Bored at work

Q: Generally, I really enjoy my work but there are days and weeks when I am completely bored.  What can I do? (RM, email).

A: RM, many workplace surveys recognise that boredom is simply part of our daily lives, writes Petrina Mitchell, Talent Coach & HR Consultant.  

Petrina Mitchell, Career Coach

In 2018, Psychology Today magazine outlined that between 30 and 90 per cent of adults experience boredom at some stage in their day. A year earlier, leading recruiting company, Robert Half, published a workplace survey identifying that employees say they are bored for 10.5 hours of their week, whereas managers think employees are bored for just six hours per week.   

Employees are bored most during the winter months, and it is more prevalent among mid-career professionals.  

To manage boredom, employees use time-filling tasks such as tidying up files and folders, checking out social media, snacking, over-focussing on emails and taking longer than normal to complete tasks.   A lack of energy is of often associated with boredom.

It can emerge from a shortage of challenging assignments, insufficient workloads, poor workplace relationships, repetitive tasks and so on.  Many employers and HR teams use employee engagement strategies to help staff manage boredom.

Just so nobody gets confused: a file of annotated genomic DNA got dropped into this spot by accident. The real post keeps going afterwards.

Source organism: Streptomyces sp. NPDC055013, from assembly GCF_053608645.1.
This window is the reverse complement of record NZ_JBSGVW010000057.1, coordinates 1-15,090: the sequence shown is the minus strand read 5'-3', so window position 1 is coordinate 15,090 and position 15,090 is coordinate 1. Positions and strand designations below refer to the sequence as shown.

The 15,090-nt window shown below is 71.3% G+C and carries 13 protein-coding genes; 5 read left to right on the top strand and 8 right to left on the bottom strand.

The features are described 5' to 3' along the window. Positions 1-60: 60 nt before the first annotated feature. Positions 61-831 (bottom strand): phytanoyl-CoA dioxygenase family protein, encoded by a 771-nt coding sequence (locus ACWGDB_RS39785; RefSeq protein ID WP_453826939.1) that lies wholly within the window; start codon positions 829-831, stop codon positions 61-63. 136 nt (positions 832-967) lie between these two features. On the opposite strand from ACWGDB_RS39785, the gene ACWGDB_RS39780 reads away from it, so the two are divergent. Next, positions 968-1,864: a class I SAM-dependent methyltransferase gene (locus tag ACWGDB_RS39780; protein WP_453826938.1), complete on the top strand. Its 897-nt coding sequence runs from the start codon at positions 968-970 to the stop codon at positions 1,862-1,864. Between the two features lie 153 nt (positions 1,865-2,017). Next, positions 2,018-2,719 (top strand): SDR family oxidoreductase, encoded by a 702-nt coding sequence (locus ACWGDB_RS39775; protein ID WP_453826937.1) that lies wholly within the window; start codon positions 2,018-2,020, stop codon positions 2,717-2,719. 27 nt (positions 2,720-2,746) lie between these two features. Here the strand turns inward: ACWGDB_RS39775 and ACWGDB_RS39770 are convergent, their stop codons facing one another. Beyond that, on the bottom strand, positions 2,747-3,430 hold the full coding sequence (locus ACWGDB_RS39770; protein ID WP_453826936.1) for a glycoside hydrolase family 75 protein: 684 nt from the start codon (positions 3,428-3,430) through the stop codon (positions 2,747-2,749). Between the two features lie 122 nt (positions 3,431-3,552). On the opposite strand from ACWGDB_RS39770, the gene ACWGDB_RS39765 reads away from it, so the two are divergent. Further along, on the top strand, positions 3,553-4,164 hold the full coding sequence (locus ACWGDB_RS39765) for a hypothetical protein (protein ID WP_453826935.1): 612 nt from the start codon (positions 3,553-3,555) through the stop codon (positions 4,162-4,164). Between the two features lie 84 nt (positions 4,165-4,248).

Here are some strategies you can use.    Identify why and when boredom arises for you.  Consider how you can design plans to overcome the reasons.   Set monthly challenges to keep you focused on enhancing your career.

Develop a new workplace skill each month.  Identify training programmes to benefit your career and discuss these with your manager.  Seek their support e.g. financially, time off or flexibility.

Evaluate what you do and its purpose.  Carrying out meaningful work increases our level of engagement. Know your customer and understand the impact of your work on others e.g. your internal or overseas colleagues and clients.  

Engaging with your customers directly might enable you to better understand the meaning of your work and thereby give you a fresh understanding of the importance of high standards in what you do.

When we are bored, we have a greater tendency to feel sorry for ourselves.  Refocus your attention on others, and ask the big question of “what can I do or create that would have a greater impact on them?”    

In this way, you may think of creative solutions to support them, and relieve you of your boredom.

Review your sleep pattern. Studies show that if you are not consistently getting 7-9 hours’ sleep, it can impact on your decision-making and creativity. It may also adversely affect your attentiveness at work.

Ensure you are getting sufficient exercise and fresh air every day.  Schedule at least a ten-minute walk into your work calendar and enlist a colleague(s) for company and to keep you accountable.

Create a new career plan with meaningful goals.  Challenge yourself to think big and to be creative and brave.  Look within your current employment for opportunities, including lateral moves, new projects, temporary assignments and promotions.  

RM, you can’t change what you don’t acknowledge.  Boredom can be viewed as a warning sign that you have become stagnant and provide you with the desire to review and implement career changes.